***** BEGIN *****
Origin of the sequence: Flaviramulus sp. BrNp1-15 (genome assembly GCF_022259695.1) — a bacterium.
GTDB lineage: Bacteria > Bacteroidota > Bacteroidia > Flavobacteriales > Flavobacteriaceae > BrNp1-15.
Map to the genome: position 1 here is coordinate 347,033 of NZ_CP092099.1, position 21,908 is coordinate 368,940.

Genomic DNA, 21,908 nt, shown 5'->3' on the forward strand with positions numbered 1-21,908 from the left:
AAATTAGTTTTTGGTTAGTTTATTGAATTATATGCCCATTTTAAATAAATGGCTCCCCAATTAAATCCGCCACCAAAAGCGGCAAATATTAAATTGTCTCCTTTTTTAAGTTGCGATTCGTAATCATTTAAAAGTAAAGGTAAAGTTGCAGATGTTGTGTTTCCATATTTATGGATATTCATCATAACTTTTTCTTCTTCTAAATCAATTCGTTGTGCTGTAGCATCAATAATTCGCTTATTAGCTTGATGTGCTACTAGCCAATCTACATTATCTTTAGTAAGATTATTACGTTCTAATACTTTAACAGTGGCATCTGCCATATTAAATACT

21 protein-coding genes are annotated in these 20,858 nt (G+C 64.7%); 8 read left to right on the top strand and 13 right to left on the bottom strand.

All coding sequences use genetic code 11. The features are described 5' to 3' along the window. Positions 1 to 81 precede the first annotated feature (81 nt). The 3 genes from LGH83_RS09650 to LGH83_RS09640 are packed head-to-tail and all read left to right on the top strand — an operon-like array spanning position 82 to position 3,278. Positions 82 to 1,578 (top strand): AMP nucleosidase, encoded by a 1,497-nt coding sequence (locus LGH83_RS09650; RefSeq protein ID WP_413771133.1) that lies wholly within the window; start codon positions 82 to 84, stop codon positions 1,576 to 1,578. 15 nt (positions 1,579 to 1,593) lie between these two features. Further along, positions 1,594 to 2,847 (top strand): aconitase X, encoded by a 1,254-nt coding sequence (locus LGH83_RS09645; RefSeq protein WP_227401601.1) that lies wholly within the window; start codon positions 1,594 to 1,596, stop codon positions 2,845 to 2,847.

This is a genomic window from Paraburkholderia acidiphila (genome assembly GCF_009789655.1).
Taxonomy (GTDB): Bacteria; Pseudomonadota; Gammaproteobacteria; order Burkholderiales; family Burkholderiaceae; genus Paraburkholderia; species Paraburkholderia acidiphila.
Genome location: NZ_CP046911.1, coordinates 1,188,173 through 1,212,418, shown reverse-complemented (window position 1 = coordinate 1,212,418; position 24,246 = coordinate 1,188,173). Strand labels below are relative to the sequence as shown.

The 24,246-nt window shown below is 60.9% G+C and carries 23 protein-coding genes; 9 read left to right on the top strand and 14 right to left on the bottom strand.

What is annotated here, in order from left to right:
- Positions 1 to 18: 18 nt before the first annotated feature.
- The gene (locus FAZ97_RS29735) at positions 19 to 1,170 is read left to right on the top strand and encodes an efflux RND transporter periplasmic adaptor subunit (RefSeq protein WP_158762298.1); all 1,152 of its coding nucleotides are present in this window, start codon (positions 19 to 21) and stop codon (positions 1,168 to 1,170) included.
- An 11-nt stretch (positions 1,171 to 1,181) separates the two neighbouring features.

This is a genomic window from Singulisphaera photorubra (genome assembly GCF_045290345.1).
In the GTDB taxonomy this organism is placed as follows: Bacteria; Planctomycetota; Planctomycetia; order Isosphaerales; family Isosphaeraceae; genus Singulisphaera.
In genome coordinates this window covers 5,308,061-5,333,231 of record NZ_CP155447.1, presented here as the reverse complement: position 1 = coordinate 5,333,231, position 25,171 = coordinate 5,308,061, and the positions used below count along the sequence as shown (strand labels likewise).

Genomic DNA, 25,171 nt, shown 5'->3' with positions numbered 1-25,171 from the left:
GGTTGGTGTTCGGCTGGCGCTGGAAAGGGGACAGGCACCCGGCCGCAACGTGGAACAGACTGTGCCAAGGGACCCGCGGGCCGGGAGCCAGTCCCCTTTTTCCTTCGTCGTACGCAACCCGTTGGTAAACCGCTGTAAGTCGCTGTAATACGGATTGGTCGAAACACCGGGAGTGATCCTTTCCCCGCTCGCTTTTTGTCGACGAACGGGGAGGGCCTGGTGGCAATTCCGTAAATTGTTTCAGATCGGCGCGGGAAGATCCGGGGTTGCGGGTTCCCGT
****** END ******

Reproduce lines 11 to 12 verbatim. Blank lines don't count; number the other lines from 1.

The 24,246-nt window shown below is 60.9% G+C and carries 23 protein-coding genes; 9 read left to right on the top strand and 14 right to left on the bottom strand.

What is annotated here, in order from left to right: